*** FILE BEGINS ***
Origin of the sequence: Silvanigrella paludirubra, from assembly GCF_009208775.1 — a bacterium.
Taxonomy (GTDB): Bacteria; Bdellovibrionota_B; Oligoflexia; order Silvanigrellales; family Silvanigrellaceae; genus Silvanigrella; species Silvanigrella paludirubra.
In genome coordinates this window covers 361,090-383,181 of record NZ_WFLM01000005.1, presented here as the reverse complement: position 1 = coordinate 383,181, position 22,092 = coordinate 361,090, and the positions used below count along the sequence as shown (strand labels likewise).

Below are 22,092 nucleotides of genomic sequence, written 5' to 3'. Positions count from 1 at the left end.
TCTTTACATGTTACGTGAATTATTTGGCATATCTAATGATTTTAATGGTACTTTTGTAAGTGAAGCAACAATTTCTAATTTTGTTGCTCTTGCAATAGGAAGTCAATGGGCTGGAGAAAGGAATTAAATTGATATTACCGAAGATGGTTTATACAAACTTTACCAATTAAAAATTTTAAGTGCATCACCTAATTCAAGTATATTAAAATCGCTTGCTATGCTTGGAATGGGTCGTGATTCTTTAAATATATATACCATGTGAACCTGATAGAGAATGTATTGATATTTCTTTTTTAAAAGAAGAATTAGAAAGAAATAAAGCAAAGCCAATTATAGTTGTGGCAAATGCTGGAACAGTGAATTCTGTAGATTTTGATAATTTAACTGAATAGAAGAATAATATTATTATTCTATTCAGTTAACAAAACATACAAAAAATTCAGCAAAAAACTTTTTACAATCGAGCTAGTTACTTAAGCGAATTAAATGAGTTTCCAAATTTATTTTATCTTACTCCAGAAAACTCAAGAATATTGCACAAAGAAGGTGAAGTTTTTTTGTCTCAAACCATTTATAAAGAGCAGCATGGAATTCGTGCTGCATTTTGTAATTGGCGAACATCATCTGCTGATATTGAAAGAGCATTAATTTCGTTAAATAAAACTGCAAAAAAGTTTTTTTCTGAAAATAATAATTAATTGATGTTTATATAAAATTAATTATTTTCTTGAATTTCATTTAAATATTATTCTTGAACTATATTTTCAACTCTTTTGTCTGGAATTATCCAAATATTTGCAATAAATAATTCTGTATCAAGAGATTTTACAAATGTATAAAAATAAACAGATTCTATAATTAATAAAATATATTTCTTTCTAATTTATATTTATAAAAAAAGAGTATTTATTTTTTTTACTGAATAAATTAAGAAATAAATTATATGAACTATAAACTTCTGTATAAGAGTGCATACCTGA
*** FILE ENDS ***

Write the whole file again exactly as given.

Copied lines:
Origin of the sequence: Silvanigrella paludirubra, from assembly GCF_009208775.1 — a bacterium.
Taxonomy (GTDB): Bacteria; Bdellovibrionota_B; Oligoflexia; order Silvanigrellales; family Silvanigrellaceae; genus Silvanigrella; species Silvanigrella paludirubra.
In genome coordinates this window covers 361,090-383,181 of record NZ_WFLM01000005.1, presented here as the reverse complement: position 1 = coordinate 383,181, position 22,092 = coordinate 361,090, and the positions used below count along the sequence as shown (strand labels likewise).

Below are 22,092 nucleotides of genomic sequence, written 5' to 3'. Positions count from 1 at the left end.
TCTTTACATGTTACGTGAATTATTTGGCATATCTAATGATTTTAATGGTACTTTTGTAAGTGAAGCAACAATTTCTAATTTTGTTGCTCTTGCAATAGGAAGTCAATGGGCTGGAGAAAGGAATTAAATTGATATTACCGAAGATGGTTTATACAAACTTTACCAATTAAAAATTTTAAGTGCATCACCTAATTCAAGTATATTAAAATCGCTTGCTATGCTTGGAATGGGTCGTGATTCTTTAAATATATATACCATGTGAACCTGATAGAGAATGTATTGATATTTCTTTTTTAAAAGAAGAATTAGAAAGAAATAAAGCAAAGCCAATTATAGTTGTGGCAAATGCTGGAACAGTGAATTCTGTAGATTTTGATAATTTAACTGAATAGAAGAATAATATTATTATTCTATTCAGTTAACAAAACATACAAAAAATTCAGCAAAAAACTTTTTACAATCGAGCTAGTTACTTAAGCGAATTAAATGAGTTTCCAAATTTATTTTATCTTACTCCAGAAAACTCAAGAATATTGCACAAAGAAGGTGAAGTTTTTTTGTCTCAAACCATTTATAAAGAGCAGCATGGAATTCGTGCTGCATTTTGTAATTGGCGAACATCATCTGCTGATATTGAAAGAGCATTAATTTCGTTAAATAAAACTGCAAAAAAGTTTTTTTCTGAAAATAATAATTAATTGATGTTTATATAAAATTAATTATTTTCTTGAATTTCATTTAAATATTATTCTTGAACTATATTTTCAACTCTTTTGTCTGGAATTATCCAAATATTTGCAATAAATAATTCTGTATCAAGAGATTTTACAAATGTATAAAAATAAACAGATTCTATAATTAATAAAATATATTTCTTTCTAATTTATATTTATAAAAAAAGAGTATTTATTTTTTTTACTGAATAAATTAAGAAATAAATTATATGAACTATAAACTTCTGTATAAGAGTGCATACCTGA